Date of Award
Chemistry and Biochemistry
Creative Commons License
This work is licensed under a Creative Commons Attribution-Noncommercial-No Derivative Works 4.0 License.
This thesis deals with the synthesis of pseudorotaxane, -, and rotaxane architectures utilizing bis(pyridinium)ethane dications and 24-membered crown ethers as templating agents. Eight bis(pyridinium)ethane dications 2a--h were synthesized and their complexation behaviour with six 24C8 derivatives 3a--f was examined. All the dications formed pseudorotaxane geometries in solution with the crown ethers except for 2c which did not form a complex with any of 3a--f due to steric: constraints. Association constants for pseudorotaxane formation were determined by 1H NMR spectroscopy for all the complexes formed and the thermodynamics of formation of the pseudorotaxanes involving 2g and 3a--f . The crystal structures of pseudorotaxanes 2e:3c, 2f:3c, and 2g:3c were determined. Pseudorotaxane 2e:3c was converted to rotaxanes 7 and 9 by two different synthetic routes. The 1H NMR spectra were examined and the crystal structures of 7 and 9 were determined. Two axle-shaped tetracations 11 and 12 were synthesized and converted, via benzylation in the presence of 3c, to the respective rotaxanes 14 and 15, and rotaxane molecular shuttles 16 and 17. The 1H NMR spectra of these compounds was examined and compared to the non-mechanically bonded benzylated, products 18 and 19. The dynamic behaviour of the rotaxane shuttles was investigated by 1H NMR spectroscopy to determine the free energy of activation. In addition, it was established that molecular shuttle 17 displayed preference for one translational isomer. The crystal structures of 14 and 17 were also determined. Paper copy at Leddy Library: Theses & Major Papers - Basement, West Bldg. / Call Number: Thesis1999 .W57. Source: Dissertation Abstracts International, Volume: 62-10, Section: B, page: 4556. Adviser: Stephen Loeb. Thesis (Ph.D.)--University of Windsor (Canada), 1999.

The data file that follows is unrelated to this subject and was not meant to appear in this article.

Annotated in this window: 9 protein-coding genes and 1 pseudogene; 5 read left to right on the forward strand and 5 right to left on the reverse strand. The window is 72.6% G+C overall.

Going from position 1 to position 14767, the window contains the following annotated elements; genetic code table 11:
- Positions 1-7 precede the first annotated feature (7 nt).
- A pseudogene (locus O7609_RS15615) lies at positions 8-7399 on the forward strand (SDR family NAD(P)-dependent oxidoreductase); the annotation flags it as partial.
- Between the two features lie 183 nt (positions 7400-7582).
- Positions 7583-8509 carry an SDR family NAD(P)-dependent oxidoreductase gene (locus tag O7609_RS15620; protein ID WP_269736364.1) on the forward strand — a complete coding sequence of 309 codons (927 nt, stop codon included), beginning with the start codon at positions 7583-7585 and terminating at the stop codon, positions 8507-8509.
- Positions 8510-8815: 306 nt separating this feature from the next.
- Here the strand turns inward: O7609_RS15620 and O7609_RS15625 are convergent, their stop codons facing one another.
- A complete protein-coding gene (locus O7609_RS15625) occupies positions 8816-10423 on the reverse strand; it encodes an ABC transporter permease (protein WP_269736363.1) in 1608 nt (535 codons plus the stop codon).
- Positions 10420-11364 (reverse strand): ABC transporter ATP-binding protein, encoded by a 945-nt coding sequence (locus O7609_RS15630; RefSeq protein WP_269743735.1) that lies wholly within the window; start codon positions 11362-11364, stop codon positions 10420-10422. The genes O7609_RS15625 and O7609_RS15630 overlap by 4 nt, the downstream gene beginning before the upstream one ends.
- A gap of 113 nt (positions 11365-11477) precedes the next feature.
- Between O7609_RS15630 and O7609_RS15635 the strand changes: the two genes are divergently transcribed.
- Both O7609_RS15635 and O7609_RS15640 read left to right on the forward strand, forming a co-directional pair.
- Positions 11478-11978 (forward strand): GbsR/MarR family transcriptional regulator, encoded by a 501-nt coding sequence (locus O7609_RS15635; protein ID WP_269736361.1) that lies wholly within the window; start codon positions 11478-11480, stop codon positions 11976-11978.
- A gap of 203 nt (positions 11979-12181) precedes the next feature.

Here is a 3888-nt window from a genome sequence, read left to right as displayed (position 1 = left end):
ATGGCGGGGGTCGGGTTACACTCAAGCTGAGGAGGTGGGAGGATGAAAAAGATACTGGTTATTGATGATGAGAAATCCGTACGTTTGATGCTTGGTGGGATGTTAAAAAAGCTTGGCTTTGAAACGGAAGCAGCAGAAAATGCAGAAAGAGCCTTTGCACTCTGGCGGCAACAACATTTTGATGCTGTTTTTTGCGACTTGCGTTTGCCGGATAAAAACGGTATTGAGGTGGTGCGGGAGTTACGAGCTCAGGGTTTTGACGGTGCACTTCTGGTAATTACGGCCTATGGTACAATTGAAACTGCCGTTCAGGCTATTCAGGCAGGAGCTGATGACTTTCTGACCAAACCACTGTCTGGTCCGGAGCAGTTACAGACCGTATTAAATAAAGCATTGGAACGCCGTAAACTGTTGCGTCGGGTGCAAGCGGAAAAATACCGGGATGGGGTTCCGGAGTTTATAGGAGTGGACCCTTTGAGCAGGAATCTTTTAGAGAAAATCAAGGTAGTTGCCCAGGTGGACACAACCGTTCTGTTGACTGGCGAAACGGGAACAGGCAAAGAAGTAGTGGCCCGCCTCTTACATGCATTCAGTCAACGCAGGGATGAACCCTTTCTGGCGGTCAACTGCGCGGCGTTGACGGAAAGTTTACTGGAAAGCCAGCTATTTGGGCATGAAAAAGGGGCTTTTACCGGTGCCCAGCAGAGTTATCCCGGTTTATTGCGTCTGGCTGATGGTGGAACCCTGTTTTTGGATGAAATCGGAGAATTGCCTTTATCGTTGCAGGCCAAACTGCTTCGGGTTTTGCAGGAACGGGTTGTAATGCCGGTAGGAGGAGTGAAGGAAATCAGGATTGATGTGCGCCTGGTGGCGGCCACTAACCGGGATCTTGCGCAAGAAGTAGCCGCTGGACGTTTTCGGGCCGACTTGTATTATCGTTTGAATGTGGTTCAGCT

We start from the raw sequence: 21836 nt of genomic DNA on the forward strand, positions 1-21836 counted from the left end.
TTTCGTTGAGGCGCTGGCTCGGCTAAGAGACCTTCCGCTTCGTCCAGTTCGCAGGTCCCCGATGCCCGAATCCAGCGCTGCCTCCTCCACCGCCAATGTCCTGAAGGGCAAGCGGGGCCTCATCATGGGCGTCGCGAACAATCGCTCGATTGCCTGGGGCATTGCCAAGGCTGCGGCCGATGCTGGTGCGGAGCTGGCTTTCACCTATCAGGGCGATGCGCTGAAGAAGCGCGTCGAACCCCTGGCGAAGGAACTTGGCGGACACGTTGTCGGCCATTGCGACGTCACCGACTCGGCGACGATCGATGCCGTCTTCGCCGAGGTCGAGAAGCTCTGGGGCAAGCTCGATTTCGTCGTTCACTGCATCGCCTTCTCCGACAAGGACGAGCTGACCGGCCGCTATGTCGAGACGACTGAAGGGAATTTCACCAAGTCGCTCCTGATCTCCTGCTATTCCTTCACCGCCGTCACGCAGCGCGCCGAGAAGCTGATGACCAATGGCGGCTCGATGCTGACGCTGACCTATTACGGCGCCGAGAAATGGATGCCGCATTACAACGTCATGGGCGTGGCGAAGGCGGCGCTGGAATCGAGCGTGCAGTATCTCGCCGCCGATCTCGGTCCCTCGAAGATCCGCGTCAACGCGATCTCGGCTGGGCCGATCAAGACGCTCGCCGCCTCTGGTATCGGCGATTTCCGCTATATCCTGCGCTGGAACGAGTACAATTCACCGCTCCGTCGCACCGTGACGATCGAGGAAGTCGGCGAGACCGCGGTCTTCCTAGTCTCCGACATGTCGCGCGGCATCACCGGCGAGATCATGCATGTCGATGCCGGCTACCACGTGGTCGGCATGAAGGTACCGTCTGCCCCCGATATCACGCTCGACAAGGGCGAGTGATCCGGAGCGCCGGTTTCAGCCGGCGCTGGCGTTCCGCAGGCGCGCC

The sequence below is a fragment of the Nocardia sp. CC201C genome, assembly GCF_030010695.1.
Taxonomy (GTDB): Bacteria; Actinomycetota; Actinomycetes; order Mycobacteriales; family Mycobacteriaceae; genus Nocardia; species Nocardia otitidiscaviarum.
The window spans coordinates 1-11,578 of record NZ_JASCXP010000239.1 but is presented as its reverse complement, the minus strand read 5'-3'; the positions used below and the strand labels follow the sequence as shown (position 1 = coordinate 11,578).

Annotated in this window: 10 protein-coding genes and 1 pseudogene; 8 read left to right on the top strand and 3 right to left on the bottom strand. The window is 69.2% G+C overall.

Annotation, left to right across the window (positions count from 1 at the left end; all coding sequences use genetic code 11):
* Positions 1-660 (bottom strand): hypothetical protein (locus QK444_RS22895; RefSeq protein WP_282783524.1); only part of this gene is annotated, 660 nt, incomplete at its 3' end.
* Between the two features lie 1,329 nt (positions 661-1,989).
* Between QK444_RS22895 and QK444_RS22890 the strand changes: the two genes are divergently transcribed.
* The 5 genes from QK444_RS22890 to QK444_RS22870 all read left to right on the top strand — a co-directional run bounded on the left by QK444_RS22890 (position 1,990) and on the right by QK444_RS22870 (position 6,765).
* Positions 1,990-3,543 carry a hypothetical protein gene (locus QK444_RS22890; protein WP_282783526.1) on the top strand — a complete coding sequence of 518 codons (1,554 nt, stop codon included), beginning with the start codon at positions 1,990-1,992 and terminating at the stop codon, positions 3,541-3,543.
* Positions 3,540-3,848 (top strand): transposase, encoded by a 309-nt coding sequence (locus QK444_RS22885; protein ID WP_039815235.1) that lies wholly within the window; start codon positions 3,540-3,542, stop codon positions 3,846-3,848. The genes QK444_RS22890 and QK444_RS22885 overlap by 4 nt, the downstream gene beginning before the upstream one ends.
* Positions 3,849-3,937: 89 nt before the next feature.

Wisner, James Andrew., "Interpenetrated and interlocked molecules via bis(pyridinium)ethanes." (1999). Electronic Theses and Dissertations. 2484.